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In July George Osborne announced his plans to scrap the current student finance maintenance grants available to students from 2016 and replace them with another type of student loan. The student grants, which are means tested are typically meant to be used to cover a student’s rent/living arrangement costs, food and other areas of living that occur as a student.

Maintenance grants, which are means-tested, cover a students’ rent and living costs at university and are intended to help those from poorer backgrounds.

But they already cost £1.6billion a year of the business department’s £13billion budget. Officials are concerned that the grant budget could double over the course of the Parliament.

Mr Osborne said: ‘From 2016/17 academic year, we will replace maintenance grants with loans for new students, loans that only have to be paid back once they earn over £21,000 a year.

And to ensure universities are affordable to all students from all backgrounds we will increase the maintenance loan available to £8,200, the highest amount of support ever provided.

‘To ensure our university system is sustainable, we will consult on freezing the loan repayment threshold for five years and will link the student fee cap to inflation for those institutions that can show they offer high-quality teaching.

‘It is a major set of reforms to make sure Britain continues to have the best universities in the world. It is fair to students, fair to taxpayers and vital to secure our long-term economic future.’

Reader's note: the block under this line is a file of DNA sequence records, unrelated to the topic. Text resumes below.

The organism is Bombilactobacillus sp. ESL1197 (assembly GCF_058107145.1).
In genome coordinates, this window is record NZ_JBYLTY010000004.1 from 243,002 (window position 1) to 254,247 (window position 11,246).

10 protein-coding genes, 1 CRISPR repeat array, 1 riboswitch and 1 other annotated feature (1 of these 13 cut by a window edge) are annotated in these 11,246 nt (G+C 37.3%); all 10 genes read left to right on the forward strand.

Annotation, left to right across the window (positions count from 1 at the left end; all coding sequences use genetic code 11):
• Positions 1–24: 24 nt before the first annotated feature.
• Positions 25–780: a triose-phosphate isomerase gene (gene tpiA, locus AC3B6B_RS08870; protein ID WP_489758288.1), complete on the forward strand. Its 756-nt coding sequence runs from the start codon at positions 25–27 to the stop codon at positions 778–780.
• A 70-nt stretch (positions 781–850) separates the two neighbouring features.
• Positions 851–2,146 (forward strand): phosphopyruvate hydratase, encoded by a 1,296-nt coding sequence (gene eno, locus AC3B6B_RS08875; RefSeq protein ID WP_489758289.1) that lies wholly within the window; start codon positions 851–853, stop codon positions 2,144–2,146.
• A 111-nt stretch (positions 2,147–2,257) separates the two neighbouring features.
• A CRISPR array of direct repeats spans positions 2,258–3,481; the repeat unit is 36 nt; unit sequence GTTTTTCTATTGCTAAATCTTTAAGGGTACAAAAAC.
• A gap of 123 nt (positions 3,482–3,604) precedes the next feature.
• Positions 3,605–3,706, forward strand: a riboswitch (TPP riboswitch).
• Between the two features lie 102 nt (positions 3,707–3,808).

He also said university tuition fee caps would be linked to inflation for institutions offering high-quality teaching.

Now as some have argued that nothing has really changed; as students would typically only pay the loan back after finding a job of a salary over £21,000 a year still, I feel that students do have a very good reason to be concerned. For years this was the same, only only now the grants have been removed; slowly but surely financial support for students is diminishing; meaning a number of students find themselves either in debt trying to get an education or struggling for years in a low paid job as they were unable to obtain anything else. As for trying to obtain a job, many need to understand that whilst they are trying to look for a job and get an education in order to get another job, how are students meant to actually live? There is a difference between surviving and living. Just because a student is poor, does it not mean they are not entitled to the same rights and freedoms as a student of a more affluent background?
Like me, I am sure that with this news, many students have been given pause as to their future career plans. I am trying to obtain any job I can at the moment, my dream being to pursue one in childcare, the sad thing being studying a lower level course at my age would cost me more in the short term than it would going to university. The government needs to hear the voices of these students; understand that taking away all the support networks available and then replacing them with nothing is not the way. Pressure has never been a favorable answer for anyone.